What is happening to my beloved State of Victoria?
In so many ways she is the envy of the world, with our tremendous prosperity, sport, food, and lifestyle. And yet an out of control ideology is driving Victoria to a place that we ought not visit. Vehicle number plates are soon to be changed from, “stay alive” and “the place to be”, to “the place to die”.
The centrepiece of the economy is a casino.
Our favourite public holiday is all about gambling and drinking.
Best education practice has been overturned by one of the most dangerous social engineering projects we’ve ever seen in this country.
Opt-in Religious Instruction classes are almost impossible to hold, while parents are refused permission to opt-out their children from non-scientific and ideologically heavy sex programs.
No, I’m not entering the nutty world of wowserism, but I’m searching for reasonableness and compassion where both are fast exiting north along the Hume Highway.
The Victorian Parliament is about to decide whether to legalise euthanasia. The Bill is being debated this week, and it will almost certainly pass in both houses.
Daniel Andrews has called this legislation, “conservative assisted dying”, as though adding an obtuse adjective makes killing people somehow ok. Let us be clear, there is nothing conservative about handing out poison to human beings so that they can commit suicide. The fact that this is even being considered, demonstrates how warped we’ve become in our rationalisation. Despite some of the dishonest rhetoric accompanying arguments for euthanasia, I have been informed by sources inside Spring Street that the intention is to soften and broaden the parameters for euthanasia down the track.
Medical experts have called for the Parliament to reject this legislation.
Over 100 palliative care specialists have pleaded that Victorians Parliamentary members stop this legislation from becoming law.
Over 100 oncologists informed the Government that assisted suicide is dangerous and should not be permitted.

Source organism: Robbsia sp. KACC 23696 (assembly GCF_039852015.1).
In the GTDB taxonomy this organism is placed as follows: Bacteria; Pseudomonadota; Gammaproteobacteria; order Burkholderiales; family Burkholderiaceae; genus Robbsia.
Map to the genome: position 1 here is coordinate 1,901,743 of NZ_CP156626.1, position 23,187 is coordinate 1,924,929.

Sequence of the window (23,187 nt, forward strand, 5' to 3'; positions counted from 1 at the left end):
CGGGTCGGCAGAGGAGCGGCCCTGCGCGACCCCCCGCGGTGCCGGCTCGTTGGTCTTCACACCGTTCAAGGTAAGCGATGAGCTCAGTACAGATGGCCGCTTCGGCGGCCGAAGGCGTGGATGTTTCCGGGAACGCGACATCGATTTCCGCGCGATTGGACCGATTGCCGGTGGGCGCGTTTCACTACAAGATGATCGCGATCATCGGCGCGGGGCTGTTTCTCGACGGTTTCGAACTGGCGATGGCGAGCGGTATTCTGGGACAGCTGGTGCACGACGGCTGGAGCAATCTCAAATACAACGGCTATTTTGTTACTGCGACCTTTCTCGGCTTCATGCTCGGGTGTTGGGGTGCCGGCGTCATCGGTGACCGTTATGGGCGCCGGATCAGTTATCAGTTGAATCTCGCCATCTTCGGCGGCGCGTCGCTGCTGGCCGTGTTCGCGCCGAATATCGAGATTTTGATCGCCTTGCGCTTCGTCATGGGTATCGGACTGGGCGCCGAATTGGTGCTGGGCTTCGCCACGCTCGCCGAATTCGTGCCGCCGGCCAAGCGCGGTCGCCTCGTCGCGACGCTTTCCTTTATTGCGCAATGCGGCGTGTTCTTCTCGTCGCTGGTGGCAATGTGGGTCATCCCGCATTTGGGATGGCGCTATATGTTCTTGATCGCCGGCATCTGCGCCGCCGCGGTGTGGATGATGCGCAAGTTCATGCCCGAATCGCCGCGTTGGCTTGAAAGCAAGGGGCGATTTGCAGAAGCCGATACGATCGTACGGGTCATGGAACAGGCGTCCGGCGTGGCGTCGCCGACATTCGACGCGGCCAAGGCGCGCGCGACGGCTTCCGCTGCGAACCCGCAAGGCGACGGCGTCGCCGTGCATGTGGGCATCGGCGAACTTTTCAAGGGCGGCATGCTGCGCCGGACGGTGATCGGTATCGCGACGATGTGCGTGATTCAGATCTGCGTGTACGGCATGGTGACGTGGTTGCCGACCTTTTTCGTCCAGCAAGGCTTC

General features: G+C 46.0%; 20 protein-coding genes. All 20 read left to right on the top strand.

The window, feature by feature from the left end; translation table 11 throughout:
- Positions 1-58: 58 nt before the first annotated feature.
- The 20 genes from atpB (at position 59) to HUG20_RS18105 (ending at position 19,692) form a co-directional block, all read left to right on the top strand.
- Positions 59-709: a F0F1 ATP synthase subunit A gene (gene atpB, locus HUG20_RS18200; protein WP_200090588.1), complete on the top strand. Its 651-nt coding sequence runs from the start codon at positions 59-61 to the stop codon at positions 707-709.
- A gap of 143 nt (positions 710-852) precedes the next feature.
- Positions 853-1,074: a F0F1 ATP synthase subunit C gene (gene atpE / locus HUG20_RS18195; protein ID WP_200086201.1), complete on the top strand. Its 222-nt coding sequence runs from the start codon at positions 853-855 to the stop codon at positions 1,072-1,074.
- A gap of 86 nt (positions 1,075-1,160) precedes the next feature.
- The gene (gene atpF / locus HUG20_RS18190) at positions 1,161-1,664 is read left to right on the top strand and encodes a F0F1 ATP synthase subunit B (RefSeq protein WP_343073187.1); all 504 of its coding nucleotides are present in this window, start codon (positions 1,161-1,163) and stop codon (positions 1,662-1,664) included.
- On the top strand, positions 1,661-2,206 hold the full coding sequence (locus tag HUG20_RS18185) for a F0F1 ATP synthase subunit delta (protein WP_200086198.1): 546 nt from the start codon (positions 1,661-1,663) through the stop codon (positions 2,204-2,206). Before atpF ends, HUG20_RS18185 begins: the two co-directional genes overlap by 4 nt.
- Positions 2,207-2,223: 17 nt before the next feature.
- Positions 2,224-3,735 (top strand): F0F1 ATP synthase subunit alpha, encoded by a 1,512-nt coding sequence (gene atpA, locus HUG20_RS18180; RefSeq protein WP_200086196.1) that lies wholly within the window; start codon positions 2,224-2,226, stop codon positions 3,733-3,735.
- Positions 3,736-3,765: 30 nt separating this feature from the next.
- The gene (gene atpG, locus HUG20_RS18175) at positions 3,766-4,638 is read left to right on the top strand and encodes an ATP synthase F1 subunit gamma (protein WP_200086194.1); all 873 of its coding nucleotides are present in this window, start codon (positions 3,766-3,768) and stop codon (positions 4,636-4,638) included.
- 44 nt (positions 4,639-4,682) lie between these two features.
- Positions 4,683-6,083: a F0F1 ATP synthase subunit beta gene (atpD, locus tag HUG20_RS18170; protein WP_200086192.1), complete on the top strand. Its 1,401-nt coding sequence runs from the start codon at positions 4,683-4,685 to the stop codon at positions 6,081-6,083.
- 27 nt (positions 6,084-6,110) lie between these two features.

“Physician assisted death is not, by definition, medical treatment. It is not palliative care. We as doctors and medical specialists do not want to intentionally end the lives of our patients, or provide them with the direct means to do so. Assisted suicide is in conflict with the basic ethical principles and integrity of medical practice and undermines trust in the medical profession. We strive to eliminate suffering but not the sufferers themselves.
Where cure of cancer is not possible, we seek optimal palliative care services to support and care for patients and their families at the end of life. Without easy access to quality palliative care, some may request physician assisted dying as they feel they have no other choice. This is especially so for people who live in rural, regional and remote areas and for people from culturally and linguistically diverse communities who have less access to palliative care services.
We are very disappointed that discussion of the Voluntary Assisted Dying Bill has dominated the agenda to improve end of life care in Victoria. We are dismayed that the multiple recommendations made by the Victorian Parliamentary Inquiry into End of Life Choices (June 2016) to strengthen palliative care have not been actioned. Until this is addressed, discussing physician assisted dying is premature.”
Pharmacists have warned that they will be placed in an intolerable position, whereby they will be forced to subscribe poison to Victorians, with the aim of killing them.
Palliative care experts have called on the Government to provide a more compassionate and human alternative to euthanasia, namely, providing proper funding for palliative care.
Victoria isn’t losing its soul, we are actively killing the soul in order to win the prize of becoming the most socially progressive society in the nation. Sure, we’re winning the praise of many inner-surbanites, favourable editorials in The Age, and the adulations of those who want to be like Peter Singer, but is sacrificing our humanity worth it? When the warnings of hundreds of medical professionals are ignored, and when common sense becomes a liability in framing law, we know that we’ve jumped into the murky depths of the Yarra river.
Do Victorians truly want the State to justify killing its own citizens? What is more human, to kill the sick or to ensure they receive proper palliative care?
I am reminded of the words of Jesus, “What good is it for someone to gain the whole world, yet forfeit their soul? Or what can anyone give in exchange for their soul?” (Mark 8:36-37)